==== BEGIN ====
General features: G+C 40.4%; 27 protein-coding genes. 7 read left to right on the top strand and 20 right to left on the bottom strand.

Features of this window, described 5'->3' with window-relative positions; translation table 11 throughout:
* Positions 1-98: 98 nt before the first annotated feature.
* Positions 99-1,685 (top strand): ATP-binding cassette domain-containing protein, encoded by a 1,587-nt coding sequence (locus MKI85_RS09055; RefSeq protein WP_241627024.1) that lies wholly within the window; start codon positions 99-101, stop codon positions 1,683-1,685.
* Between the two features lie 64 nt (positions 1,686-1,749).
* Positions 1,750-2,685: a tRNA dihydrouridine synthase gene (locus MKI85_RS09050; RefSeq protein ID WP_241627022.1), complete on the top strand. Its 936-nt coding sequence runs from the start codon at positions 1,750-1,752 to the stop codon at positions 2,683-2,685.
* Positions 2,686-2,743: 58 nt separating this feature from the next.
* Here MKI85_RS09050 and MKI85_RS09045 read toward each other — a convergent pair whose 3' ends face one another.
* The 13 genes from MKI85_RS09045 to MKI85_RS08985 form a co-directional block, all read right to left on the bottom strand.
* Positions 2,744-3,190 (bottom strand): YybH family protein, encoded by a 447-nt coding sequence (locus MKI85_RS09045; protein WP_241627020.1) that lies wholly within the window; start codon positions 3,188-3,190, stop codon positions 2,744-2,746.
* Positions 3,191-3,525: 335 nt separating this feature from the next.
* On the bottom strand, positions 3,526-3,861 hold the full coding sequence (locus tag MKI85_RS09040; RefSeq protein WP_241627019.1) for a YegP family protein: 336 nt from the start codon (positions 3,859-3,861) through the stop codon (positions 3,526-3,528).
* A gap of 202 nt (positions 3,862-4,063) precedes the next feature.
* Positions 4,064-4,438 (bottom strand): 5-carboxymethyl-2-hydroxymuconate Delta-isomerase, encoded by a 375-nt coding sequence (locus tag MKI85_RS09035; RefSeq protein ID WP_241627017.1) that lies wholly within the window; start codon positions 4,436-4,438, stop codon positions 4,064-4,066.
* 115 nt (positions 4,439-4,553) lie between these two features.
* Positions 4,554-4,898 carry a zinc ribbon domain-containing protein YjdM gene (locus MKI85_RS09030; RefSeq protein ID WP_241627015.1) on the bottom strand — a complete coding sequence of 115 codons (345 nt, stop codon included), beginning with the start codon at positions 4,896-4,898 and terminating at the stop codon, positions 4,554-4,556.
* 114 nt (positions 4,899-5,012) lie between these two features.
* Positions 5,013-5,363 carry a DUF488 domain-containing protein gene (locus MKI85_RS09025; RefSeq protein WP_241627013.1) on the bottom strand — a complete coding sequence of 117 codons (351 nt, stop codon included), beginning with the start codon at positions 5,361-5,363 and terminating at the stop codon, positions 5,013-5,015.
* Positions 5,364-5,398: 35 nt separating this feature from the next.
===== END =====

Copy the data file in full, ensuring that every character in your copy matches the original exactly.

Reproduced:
General features: G+C 40.4%; 27 protein-coding genes. 7 read left to right on the top strand and 20 right to left on the bottom strand.

Features of this window, described 5'->3' with window-relative positions; translation table 11 throughout:
* Positions 1-98: 98 nt before the first annotated feature.
* Positions 99-1,685 (top strand): ATP-binding cassette domain-containing protein, encoded by a 1,587-nt coding sequence (locus MKI85_RS09055; RefSeq protein WP_241627024.1) that lies wholly within the window; start codon positions 99-101, stop codon positions 1,683-1,685.
* Between the two features lie 64 nt (positions 1,686-1,749).
* Positions 1,750-2,685: a tRNA dihydrouridine synthase gene (locus MKI85_RS09050; RefSeq protein ID WP_241627022.1), complete on the top strand. Its 936-nt coding sequence runs from the start codon at positions 1,750-1,752 to the stop codon at positions 2,683-2,685.
* Positions 2,686-2,743: 58 nt separating this feature from the next.
* Here MKI85_RS09050 and MKI85_RS09045 read toward each other — a convergent pair whose 3' ends face one another.
* The 13 genes from MKI85_RS09045 to MKI85_RS08985 form a co-directional block, all read right to left on the bottom strand.
* Positions 2,744-3,190 (bottom strand): YybH family protein, encoded by a 447-nt coding sequence (locus MKI85_RS09045; protein WP_241627020.1) that lies wholly within the window; start codon positions 3,188-3,190, stop codon positions 2,744-2,746.
* Positions 3,191-3,525: 335 nt separating this feature from the next.
* On the bottom strand, positions 3,526-3,861 hold the full coding sequence (locus tag MKI85_RS09040; RefSeq protein WP_241627019.1) for a YegP family protein: 336 nt from the start codon (positions 3,859-3,861) through the stop codon (positions 3,526-3,528).
* A gap of 202 nt (positions 3,862-4,063) precedes the next feature.
* Positions 4,064-4,438 (bottom strand): 5-carboxymethyl-2-hydroxymuconate Delta-isomerase, encoded by a 375-nt coding sequence (locus tag MKI85_RS09035; RefSeq protein ID WP_241627017.1) that lies wholly within the window; start codon positions 4,436-4,438, stop codon positions 4,064-4,066.
* 115 nt (positions 4,439-4,553) lie between these two features.
* Positions 4,554-4,898 carry a zinc ribbon domain-containing protein YjdM gene (locus MKI85_RS09030; RefSeq protein ID WP_241627015.1) on the bottom strand — a complete coding sequence of 115 codons (345 nt, stop codon included), beginning with the start codon at positions 4,896-4,898 and terminating at the stop codon, positions 4,554-4,556.
* 114 nt (positions 4,899-5,012) lie between these two features.
* Positions 5,013-5,363 carry a DUF488 domain-containing protein gene (locus MKI85_RS09025; RefSeq protein WP_241627013.1) on the bottom strand — a complete coding sequence of 117 codons (351 nt, stop codon included), beginning with the start codon at positions 5,361-5,363 and terminating at the stop codon, positions 5,013-5,015.
* Positions 5,364-5,398: 35 nt separating this feature from the next.